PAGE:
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Jamboree on the Air -- Coming This Weekend to a Radio Near You!


With the BSA centennial celebration as a backdrop, the 53rd Annual Jamboree on the Air (JOTA) will provide an opportunity for Scouts to get on the air and get a taste of the fun and magic of radio that has captivated many a young person over the past 100 years.

JOTA is an international scouting event organized by the World Scouting Bureau. While JOTA officially starts at 12 midnight local time Friday night/Saturday morning and goes until midnight Sunday local time, there will be plenty of stations on the air Friday evening. The official Scouting frequencies will be the center of operations. A listing of those frequencies, information about third party traffic restrictions and other details can be found on the ARRL Web site or on the World Scouting site. Each JOTA event provides an opportunity for a local club or Scout troop to get something started that can result in the beginning of a tradition of fun-filled activities.

The FM repeater aboard the South African Sumbandila OSCAR 67 (SO-67) satellite will be active over North and South America this for JOTA. According to the announcement from AMSAT-NA Vice President of Operations Drew Glasbrenner, KO4MA, the repeater will be available for 15 minutes beginning at the following dates and times (all times UTC):

  • October 16: 10:39, 12:12, 13:37, 15:09, 16:42, 18:14, 19:47, 21:20, 22:38, 22:54, 23:55
  • October 17: 00:14, 01:28, 01:44, 03:00, 03:19, 04:55, 06:35, 10:20, 11:53, 13:15, 13:32, 14:50, 16:23, 17:56, 19:29, 21:01, 22:35

The SO-67 repeater receives at 145.875 MHz FM (233.6 CTCSS) and re-transmits at 435.345 MHz FM. Local pass predictions are available from AMSAT-NA’s online calculator.

At the ARRL, we received reports from a number of groups who, in 2009, participated in JOTA for the first time. Here are a few of those stories:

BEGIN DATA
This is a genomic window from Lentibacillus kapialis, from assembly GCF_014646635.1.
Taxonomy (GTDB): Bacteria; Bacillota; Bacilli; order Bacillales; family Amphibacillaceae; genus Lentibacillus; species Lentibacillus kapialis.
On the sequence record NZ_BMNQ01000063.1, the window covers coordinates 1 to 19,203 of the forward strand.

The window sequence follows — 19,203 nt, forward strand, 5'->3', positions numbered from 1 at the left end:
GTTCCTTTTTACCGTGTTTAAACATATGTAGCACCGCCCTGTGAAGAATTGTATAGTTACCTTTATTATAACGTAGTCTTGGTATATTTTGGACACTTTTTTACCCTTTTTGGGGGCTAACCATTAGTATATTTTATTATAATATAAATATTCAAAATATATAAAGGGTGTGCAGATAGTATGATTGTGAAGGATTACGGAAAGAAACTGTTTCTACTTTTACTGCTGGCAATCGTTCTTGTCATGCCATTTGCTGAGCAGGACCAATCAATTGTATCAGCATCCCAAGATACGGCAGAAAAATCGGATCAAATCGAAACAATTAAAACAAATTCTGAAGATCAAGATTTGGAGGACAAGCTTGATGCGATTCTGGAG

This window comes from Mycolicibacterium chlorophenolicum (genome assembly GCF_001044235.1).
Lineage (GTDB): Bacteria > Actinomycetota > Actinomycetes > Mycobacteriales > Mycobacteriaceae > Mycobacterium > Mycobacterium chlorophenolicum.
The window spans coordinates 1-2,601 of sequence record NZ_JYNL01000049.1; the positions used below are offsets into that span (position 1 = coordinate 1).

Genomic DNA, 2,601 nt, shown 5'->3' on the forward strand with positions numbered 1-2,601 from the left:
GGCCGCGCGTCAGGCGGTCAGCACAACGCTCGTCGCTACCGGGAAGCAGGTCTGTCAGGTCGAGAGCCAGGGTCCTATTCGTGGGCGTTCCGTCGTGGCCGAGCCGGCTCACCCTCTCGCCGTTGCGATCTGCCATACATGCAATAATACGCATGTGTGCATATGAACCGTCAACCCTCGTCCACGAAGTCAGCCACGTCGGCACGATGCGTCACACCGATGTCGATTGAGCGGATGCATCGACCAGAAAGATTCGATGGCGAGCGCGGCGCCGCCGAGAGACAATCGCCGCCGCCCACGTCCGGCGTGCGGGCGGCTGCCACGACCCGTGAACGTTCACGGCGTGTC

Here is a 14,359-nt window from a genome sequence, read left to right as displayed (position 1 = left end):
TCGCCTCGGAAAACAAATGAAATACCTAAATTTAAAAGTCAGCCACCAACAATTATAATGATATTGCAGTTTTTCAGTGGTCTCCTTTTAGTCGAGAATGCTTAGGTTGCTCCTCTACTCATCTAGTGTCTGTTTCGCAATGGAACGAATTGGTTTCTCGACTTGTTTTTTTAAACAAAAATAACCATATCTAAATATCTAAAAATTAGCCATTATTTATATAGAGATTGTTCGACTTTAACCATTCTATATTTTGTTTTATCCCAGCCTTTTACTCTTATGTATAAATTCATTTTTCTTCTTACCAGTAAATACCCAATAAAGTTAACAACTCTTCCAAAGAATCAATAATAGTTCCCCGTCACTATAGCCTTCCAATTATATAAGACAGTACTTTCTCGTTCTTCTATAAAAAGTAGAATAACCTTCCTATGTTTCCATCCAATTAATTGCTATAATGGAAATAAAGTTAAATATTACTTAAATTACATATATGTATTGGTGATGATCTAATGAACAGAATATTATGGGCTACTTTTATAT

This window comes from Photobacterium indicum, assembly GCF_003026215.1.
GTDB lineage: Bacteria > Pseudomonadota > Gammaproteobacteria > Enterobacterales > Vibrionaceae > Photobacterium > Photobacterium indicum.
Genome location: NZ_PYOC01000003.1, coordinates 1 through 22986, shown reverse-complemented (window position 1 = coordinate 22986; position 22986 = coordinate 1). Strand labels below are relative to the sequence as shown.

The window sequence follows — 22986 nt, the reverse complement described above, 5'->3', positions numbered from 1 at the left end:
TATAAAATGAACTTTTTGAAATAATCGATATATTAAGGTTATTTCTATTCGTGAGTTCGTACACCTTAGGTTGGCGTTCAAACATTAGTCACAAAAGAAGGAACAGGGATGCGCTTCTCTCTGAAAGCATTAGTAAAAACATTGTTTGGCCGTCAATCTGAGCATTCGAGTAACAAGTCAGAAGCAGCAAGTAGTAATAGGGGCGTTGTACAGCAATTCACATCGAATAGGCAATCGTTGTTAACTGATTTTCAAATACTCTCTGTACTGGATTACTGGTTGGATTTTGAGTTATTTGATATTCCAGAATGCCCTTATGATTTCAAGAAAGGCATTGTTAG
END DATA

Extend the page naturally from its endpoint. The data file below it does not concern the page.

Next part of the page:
• The National Scouting Museum in Irving, Texas hosted JOTA for the first time in 2009. The Irving Amateur Radio Club, along with other hams from the Dallas/Fort Worth area with the Circle Ten and Longhorn Scout Council and support from BSA Headquarters, hosted 400 Scouts and guests. Ham radio activities included five operating positions: HF phone, HF PSK31, IRLP 1 and IRLP 2 and a VHF station. There were also several demonstrations of amateur satellite communication throughout the day. Visit the BSA Web site for a photo slide show and audio of the 2009 National Scouting Museum JOTA activities.   -- Tom Schuessler, N5HYP
  • This was the first time that the Gaston County (North Carolina) Amateur Radio Society and Gaston County ARES® had teamed up with the Two Rivers District of the Piedmont Council of the Boy Scouts of America to provide a JOTA experience for local scouts. We combined our JOTA with a “Webeloree” that was going on at a nearby park. We had more than 70 Cub and Boy Scouts take part in the event. For most of the scouts, this was their first time to ever hear, much less transmit over, an Amateur Radio station. We had scouts lining up to get on the radio, with many gathering around the HF rig to hear some DX stations and to see us demonstrate PSK31 and CW. In all, we talked to scouts and hams in five states and two countries! We combined the JOTA station with the Communicator pin for the Webelos and helped them to fulfill the requirements for that award. Those scouts who were not directly in front of the radio were learning about radio theory, signal propagation and trying out Morse code on a code key oscillator.  -- Bill Stevenson, AJ4JZ
  • Mount Vernon, Iowa’s Boy Scout Troop 40 participated in their first ever JOTA during their Fall Camporee at Camp Waubeek, north of Cedar Rapids. As the Scouts had just concluded a Radio Merit Badge class, they were very enthusiastic about the opportunity to try their hand at ham radio. As set-up concluded about 3 PM, the boys gathered around the picnic table that had become the improvised ham station and eagerly awaited their turn at the mic. One by one, they experienced QSOs with hams and scouts in New York, Massachusetts, Michigan, Idaho, Tennessee and other locations; a few even got their first taste of contesting, making contacts in the Iowa QSO Party. In all, nine Boy Scouts and four Cub Scouts experienced the magic of ham radio! Many boys inquired about the telegraph key at the table and asked about learning Morse code. Early Sunday morning -- when 20 meters opened up -- the boys got to hear some DX from England, Germany and Russia. Even teardown didn’t diminish the excitement. As the gear was packed away for next year, nearly every boy expressed an interest in getting a license and asked about bringing a license class to Mount Vernon. You can be sure they are looking forward to Troop 40’s Second Annual JOTA operation!”  -- Dave Cripe, NM0S



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